Phyllis Kornfeld has worked as an art instructor inside correctional facilities around the country for more than 35 years. Kornfeld has brought art to the incarcerated at all levels of security, from county jail to death row.
Kornfeld’s work with incarcerated men and women inspired her new book, Cellblock Visions: Prison Art in America, which features a collection of their artwork made behind bars.
Zydalis Bauer spoke with Kornfeld to learn how she became involved with teaching art in correctional institutions and to hear more about the impact that the creative arts can have on the incarcerated.
Read the full transcript:
Zydalis Bauer, Connecting Point: For over 35 years, Phyllis Kornfeld has worked as an art instructor inside correctional facilities around the country in all levels of security, from county jail to death row.
Her book, entitled Cellblock Visions: Prison Art in America, was inspired by her work with incarcerated men and women and features a collection of their artwork made behind bars.
I spoke with Kornfeld to learn how she became involved with teaching art in correctional institutions and to hear more about the impact that the creative arts can have on the incarcerated.
Phyllis Kornfeld, Cellblock Visions Author: I’m talking about what I call true creativity. Which means it’s not the frontal lobe telling me what art should look like or if I can do this or if I can do that. It’s work that comes from a very deep place in a person.
The visuals that I — that have come to me over the years, is this sort of fiery coil deep in every human being. That humanity, all through history, people have been wanting and creating beauty and wanting to create beauty.
Among people who are incarcerated, they have very low self-esteem. They have heard nothing but negativity about themselves. They’ve been traumatized. It has just kept that beautiful human capacity imprisoned.
What I do is, I don’t reach in to pull it out. What I do is disappear all of the obstructions and then bam, it’s out. And that’s what you see in all the artwork.
Zydalis Bauer: And I want to touch on that point of that natural human, you know, creativity that we all have inside of us. Because you’ve stated that unplugging is your primary function as an art teacher, and it kind of helps these artists realize that this is something that’s within them.
So, what are your ways or techniques that you use for students that you have that might be hesitant to get them to begin creating art?
Phyllis Kornfeld: Well, the first of all, the circumstances are there are very strict rules in my class. One of them is they’re not allowed to speak personally. A lot of people think that’s horrible. But they talk about themselves and their lives and their crimes and their misery and and all of that all the time. They’re not allowed to speak it out loud in the art class.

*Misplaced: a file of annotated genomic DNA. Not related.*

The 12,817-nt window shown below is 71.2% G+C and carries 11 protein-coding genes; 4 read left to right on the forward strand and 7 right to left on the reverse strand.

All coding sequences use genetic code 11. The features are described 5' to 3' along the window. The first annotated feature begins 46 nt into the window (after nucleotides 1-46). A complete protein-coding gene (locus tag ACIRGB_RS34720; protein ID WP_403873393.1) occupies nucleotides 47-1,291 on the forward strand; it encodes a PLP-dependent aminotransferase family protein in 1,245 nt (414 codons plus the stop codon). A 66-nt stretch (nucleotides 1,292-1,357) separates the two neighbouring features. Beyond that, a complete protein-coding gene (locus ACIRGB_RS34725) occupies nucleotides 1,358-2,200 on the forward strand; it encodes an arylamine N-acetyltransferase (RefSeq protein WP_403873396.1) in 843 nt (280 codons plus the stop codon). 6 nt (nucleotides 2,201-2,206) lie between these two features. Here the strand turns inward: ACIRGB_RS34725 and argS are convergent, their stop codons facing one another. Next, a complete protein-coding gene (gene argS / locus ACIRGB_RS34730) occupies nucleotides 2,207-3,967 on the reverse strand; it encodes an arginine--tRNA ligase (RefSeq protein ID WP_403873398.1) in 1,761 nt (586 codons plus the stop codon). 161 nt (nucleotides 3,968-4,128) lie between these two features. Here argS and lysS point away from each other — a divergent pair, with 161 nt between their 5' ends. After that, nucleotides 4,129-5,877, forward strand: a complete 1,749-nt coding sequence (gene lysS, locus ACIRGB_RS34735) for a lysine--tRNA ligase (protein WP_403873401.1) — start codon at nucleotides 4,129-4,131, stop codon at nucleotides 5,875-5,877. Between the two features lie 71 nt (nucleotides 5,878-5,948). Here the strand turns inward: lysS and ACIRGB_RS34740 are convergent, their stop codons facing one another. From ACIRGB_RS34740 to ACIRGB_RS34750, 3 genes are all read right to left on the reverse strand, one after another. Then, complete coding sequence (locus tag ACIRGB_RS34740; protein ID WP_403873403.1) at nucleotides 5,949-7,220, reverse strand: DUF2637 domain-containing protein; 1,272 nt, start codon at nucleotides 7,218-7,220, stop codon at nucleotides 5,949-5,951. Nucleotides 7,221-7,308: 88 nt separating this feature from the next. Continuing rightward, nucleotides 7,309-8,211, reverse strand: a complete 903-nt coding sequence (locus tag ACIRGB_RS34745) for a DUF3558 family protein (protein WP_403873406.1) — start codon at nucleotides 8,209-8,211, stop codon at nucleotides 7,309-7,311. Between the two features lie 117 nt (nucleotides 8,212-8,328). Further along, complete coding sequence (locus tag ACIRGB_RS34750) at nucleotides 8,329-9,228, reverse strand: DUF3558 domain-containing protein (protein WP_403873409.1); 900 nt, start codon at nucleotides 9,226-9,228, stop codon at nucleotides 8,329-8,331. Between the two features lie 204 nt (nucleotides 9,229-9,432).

So, immediately the ego is quieted and they’re in a place of not knowing. They also are not permitted to express negativity. That’s not about the art, but it’s about their speech and their — even their physical posture.
And we don’t talk, we don’t speak casually in art class. So immediately, the only thing there is to do, is to create this art.
For example, one man did a landscape, but he did it unsurely and quickly. I sent him back to spend more time on it. By the time he brought it in, it was quite beautiful. The man was holding the piece in his hands and crying. He was crying and saying, “I can’t believe I did this. I can’t believe I did this.”
And that’s — that’s purpose number two, is for people to realize, to learn a part of themselves that they never knew existed.
Zydalis Bauer: After spending over thirty-five years working with inmates. What do you think is important for people to know and understand about this population?
Phyllis Kornfeld: Well, I think people need to take a look at the whole system. James Gilligan is a psychiatrist. His job was to interview the most violent offenders in federal prisons.
He told me he always gets the same answer to the same question is “why did you do it?” And he didn’t mean the childhood abuse and that kind of thing. He meant that moment. Why did you do it? They said “because I was disrespected.”
And the other quote from James Gilligan is that “all violence is an attempt to replace shame with self-esteem.” So, I think people are beginning to understand that.
I believe we realize that punishment, punishment stimulates violence. It doesn’t help anything. I don’t know where we got the idea in the first place, in the early days, that if you punish someone, they’ll stop doing it because it never it never worked.